Tuesday, December 6, 2016

Lifestyle direction

Have you ever actually stopped and thought about how your lifestyle has evolved? I mean really being honest with yourself about whether it's evolved in a positive direction. All of us change but how? In what direction? Over the years I find myself observing people around me whether through business or social interactions. Is there balance in their life? Are they just stagnant at this point and just coasting through life? I can't count the numerous people I've met whom think their successful because they've made a decent amount of money, but looking at all the aspects of their life they've become a physical disaster. Just how successful are they? Is there any balance? I generally don't voice my opinion about this very often because most take offense. They often have to realize it themselves before they are open to any change. People seem to take better care of their car than their bodies. Pretty amazing when you think about it, our bodies are the most valuable asset we have but we ignore it and then fuel it with junk. We all need to sit back take a moment and be totally honest with ourselves, where am I at?

Tuesday, November 15, 2016

Carbon fiber frames - what's inside

Most all carbon bike frames look great, wild designs, beautiful paint. Most are a true work of art. Being a cyclist my curiosity regarding carbon bikes is high, especially the quality. My dad was a consulting engineer and had a background in the construction and design of high tech materials so naturally some of that interest rubbed off on me. I've followed the industry attempting to learn more about design, construction and R&D. Most of the time it's a well kept secret in regards to who actually designs what and manufactures what though it's no secret that most of the manufacturing is done in China or Taiwan.

I recently came across a new Instagram account by Raoul Luescher from Australia. Raoul is the director of Luescher Teknik a Specialist Sports Technology company based in Melbourne Australia. He has more than 25 years experience in aerospace composites and quality assurance, built his first composite bike in 1992 and is now a design consultant for some major brands. He has been employed by Boeing Aerospace, and the Australian Institute of Sport. He has extensive experience in quality control of composites, manufacturing and design.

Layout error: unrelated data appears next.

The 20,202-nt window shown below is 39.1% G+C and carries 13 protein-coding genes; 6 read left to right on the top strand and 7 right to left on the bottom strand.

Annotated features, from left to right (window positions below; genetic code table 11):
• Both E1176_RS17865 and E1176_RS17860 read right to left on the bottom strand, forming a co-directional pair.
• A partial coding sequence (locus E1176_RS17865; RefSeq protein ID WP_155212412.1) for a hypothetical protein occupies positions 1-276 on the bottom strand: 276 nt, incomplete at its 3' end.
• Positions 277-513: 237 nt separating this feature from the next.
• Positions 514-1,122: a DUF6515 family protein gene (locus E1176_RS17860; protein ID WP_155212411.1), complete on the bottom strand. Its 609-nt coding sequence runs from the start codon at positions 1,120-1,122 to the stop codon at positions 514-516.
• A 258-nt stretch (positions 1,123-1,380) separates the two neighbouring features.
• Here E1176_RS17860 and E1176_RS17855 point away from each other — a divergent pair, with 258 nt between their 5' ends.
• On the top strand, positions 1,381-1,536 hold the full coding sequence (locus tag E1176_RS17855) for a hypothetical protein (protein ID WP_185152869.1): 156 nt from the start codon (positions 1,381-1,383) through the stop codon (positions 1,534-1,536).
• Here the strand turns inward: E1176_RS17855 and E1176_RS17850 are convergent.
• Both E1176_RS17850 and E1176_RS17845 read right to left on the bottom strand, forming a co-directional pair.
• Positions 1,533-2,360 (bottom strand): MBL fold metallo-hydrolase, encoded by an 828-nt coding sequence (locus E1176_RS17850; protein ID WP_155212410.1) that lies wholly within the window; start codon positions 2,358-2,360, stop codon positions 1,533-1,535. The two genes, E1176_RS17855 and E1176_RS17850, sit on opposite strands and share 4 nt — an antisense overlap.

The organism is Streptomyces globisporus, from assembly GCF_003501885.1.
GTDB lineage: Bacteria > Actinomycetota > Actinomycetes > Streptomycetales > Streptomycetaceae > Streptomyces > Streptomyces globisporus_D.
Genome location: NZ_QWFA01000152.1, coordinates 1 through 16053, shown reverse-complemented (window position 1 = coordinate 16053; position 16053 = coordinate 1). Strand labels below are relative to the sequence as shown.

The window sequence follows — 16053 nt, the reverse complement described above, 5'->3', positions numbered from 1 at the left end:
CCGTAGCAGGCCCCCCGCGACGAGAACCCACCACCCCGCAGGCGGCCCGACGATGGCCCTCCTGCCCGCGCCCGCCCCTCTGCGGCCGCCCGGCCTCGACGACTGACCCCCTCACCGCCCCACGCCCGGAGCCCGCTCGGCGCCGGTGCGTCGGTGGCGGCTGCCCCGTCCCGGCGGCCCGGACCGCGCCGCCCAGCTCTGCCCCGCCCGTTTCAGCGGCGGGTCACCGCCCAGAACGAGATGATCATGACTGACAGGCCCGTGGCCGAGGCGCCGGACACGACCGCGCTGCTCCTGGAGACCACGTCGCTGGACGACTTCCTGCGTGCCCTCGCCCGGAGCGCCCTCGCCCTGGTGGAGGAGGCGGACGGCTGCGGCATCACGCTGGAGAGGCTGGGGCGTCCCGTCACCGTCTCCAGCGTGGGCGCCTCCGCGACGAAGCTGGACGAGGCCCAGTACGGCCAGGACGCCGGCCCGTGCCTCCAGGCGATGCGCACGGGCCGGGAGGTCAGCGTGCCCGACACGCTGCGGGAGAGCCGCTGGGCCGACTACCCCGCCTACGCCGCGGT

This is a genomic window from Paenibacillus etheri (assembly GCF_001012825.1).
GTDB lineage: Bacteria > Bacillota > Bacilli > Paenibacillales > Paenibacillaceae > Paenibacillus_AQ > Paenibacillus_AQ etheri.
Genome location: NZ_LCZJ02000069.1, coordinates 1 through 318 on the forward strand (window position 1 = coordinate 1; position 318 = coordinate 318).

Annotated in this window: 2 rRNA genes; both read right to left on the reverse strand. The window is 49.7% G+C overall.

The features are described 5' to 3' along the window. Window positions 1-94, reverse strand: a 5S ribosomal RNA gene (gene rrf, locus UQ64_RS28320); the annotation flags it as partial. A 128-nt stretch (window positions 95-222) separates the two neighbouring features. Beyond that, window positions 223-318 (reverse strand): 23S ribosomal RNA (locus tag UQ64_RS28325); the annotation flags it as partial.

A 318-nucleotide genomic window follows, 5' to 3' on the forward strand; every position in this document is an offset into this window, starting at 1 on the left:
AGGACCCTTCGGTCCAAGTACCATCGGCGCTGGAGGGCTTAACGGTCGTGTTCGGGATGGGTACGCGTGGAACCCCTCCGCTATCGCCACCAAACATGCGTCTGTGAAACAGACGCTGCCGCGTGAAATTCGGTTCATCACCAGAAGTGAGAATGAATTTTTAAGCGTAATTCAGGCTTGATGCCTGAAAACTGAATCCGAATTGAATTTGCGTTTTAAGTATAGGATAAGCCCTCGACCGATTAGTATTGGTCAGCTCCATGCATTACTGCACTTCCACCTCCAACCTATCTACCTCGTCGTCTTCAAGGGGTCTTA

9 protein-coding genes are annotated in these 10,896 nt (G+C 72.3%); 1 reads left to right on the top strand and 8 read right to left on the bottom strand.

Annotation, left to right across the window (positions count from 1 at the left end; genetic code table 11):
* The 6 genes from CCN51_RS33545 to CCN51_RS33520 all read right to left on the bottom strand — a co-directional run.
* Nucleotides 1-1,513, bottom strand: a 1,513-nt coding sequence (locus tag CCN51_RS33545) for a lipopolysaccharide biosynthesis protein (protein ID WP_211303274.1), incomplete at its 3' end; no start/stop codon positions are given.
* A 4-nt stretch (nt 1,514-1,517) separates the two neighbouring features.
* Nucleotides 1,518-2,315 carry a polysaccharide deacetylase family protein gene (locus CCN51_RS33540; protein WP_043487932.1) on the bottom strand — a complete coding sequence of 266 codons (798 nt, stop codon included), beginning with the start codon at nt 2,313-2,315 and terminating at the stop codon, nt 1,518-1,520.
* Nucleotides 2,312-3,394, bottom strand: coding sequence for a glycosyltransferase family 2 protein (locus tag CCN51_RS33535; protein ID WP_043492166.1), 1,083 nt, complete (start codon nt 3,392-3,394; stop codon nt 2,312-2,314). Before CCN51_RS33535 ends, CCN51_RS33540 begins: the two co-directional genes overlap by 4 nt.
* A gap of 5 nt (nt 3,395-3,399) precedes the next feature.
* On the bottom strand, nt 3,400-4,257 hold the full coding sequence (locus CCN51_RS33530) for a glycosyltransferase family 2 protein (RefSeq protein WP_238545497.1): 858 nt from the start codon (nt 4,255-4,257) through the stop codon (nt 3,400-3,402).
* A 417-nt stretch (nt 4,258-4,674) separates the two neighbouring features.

What's interesting is Raoul has hundreds of carbon bike frames and what he does is cut them apart to study the quality or lack of quality internally. He also dissects wheels, forks hubs etc. I could go on but it's really worth checking this out by viewing his Instagram account at https://www.instagram.com/luescher_teknik/ there are some random YouTube vids of him which are fantastic but their put out by a few different video bloggers and not him personally. I do have to wonder how some of the bike manufactures feel about this or do they even care.

Tuesday, October 4, 2016

Serfas E-LUME 1100 headlight

I'm not a fan of lights with separate batteries and all the cable mess that goes with it. I realize on a long ride or night event (race, etc.) you can bring extra batteries to extend lighting time but I love the simplicity of a headlight with internal batteries. Serfas recently came out with a new line of self-contained compact sized LED lights that have gotten excellent reviews. I decided to go with the E-LUME 1100 which obviously puts out 1100 Lumens.

The 1100 is charged with a USB and comes with the charging cable, the outlet for the cable is easily located in the base of the unit and covered with a rubber plug that seals well. The light has two modes (solid beam and flashing) and holding down the power button for 2 seconds will switch between the modes. Turning the unit on simply press the power button for 1/2 a second. The solid beam mode has 4 power settings, low 200 lumens runtime 9.5 hrs, medium 400 for 4.5 hrs, high 700 for 2.5 hrs and overdrive 1100 for 1.5 hrs. With the flash modes let’s just say there's more than enough combinations of flash than you'll ever need.